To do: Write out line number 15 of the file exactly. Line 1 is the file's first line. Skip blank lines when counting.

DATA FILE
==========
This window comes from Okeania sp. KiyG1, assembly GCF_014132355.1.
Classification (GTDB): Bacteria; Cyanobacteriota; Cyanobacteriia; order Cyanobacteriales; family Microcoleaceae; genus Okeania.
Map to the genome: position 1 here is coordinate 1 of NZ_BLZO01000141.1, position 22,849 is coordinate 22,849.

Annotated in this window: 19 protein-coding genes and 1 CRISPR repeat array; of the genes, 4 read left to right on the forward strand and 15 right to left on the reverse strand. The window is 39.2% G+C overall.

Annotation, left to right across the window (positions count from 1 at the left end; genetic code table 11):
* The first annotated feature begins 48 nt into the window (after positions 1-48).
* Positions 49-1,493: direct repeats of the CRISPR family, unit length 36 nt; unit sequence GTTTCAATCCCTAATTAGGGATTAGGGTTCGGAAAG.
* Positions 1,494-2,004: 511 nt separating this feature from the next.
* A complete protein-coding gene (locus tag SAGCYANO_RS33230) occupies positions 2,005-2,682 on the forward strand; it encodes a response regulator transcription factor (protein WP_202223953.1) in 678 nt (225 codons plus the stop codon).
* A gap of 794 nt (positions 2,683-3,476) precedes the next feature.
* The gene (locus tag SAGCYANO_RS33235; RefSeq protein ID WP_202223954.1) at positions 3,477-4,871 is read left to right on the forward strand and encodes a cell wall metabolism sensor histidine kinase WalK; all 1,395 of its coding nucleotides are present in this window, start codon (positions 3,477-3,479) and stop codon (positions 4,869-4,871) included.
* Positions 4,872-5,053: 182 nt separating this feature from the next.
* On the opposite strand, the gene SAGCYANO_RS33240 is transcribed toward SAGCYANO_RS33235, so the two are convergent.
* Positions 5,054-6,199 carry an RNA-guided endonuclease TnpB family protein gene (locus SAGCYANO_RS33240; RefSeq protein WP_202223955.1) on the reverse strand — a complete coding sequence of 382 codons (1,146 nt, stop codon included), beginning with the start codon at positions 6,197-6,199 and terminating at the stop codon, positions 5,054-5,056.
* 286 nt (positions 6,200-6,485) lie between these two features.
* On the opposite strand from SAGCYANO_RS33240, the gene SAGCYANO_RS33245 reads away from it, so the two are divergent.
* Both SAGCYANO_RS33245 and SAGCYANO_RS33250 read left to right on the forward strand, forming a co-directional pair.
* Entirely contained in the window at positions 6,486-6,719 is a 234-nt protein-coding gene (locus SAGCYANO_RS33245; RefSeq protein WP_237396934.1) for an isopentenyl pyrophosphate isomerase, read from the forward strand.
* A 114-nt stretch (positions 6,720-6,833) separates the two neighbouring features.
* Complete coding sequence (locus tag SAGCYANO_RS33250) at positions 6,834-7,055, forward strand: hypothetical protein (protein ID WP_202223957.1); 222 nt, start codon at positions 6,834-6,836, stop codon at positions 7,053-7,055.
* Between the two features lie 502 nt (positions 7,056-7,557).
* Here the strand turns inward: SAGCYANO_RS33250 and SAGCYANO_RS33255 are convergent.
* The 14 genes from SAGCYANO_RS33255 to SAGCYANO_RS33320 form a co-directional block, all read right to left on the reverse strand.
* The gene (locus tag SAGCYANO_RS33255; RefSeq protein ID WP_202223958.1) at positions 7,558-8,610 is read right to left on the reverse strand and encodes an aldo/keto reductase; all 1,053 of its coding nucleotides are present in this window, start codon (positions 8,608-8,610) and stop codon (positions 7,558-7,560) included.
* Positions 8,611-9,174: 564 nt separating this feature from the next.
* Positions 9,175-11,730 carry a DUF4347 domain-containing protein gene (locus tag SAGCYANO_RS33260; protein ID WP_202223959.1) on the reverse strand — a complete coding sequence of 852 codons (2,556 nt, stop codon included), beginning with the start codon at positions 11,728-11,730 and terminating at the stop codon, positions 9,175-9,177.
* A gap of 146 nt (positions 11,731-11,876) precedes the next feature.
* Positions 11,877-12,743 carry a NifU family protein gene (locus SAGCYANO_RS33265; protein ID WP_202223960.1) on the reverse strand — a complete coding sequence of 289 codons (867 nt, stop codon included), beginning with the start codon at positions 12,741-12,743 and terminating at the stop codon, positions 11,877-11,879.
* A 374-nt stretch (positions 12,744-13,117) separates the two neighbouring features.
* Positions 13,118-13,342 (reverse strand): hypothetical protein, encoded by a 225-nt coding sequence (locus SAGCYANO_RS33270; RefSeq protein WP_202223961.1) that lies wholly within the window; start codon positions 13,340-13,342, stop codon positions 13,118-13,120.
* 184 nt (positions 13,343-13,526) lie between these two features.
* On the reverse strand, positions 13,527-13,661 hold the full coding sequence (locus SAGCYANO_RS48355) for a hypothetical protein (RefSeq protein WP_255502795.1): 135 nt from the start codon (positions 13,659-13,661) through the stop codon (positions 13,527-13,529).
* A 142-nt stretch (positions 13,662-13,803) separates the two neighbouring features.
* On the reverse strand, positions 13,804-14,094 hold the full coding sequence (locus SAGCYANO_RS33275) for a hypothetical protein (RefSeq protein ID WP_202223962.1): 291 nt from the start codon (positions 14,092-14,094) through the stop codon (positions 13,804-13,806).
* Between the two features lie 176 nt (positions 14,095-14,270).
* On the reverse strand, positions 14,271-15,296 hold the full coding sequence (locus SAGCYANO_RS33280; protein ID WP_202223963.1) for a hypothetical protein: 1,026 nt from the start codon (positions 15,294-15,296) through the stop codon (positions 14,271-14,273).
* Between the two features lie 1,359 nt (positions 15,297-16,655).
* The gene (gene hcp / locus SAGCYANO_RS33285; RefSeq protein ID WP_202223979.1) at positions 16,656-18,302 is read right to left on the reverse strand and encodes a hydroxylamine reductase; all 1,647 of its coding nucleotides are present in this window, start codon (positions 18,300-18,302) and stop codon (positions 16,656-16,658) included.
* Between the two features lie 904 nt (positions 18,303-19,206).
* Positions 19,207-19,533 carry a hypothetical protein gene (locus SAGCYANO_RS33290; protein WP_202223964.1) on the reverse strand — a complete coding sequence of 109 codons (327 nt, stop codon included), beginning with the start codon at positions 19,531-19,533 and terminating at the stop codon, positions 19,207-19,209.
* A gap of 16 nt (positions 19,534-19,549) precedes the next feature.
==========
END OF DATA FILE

* 286 nt (positions 6,200-6,485) lie between these two features.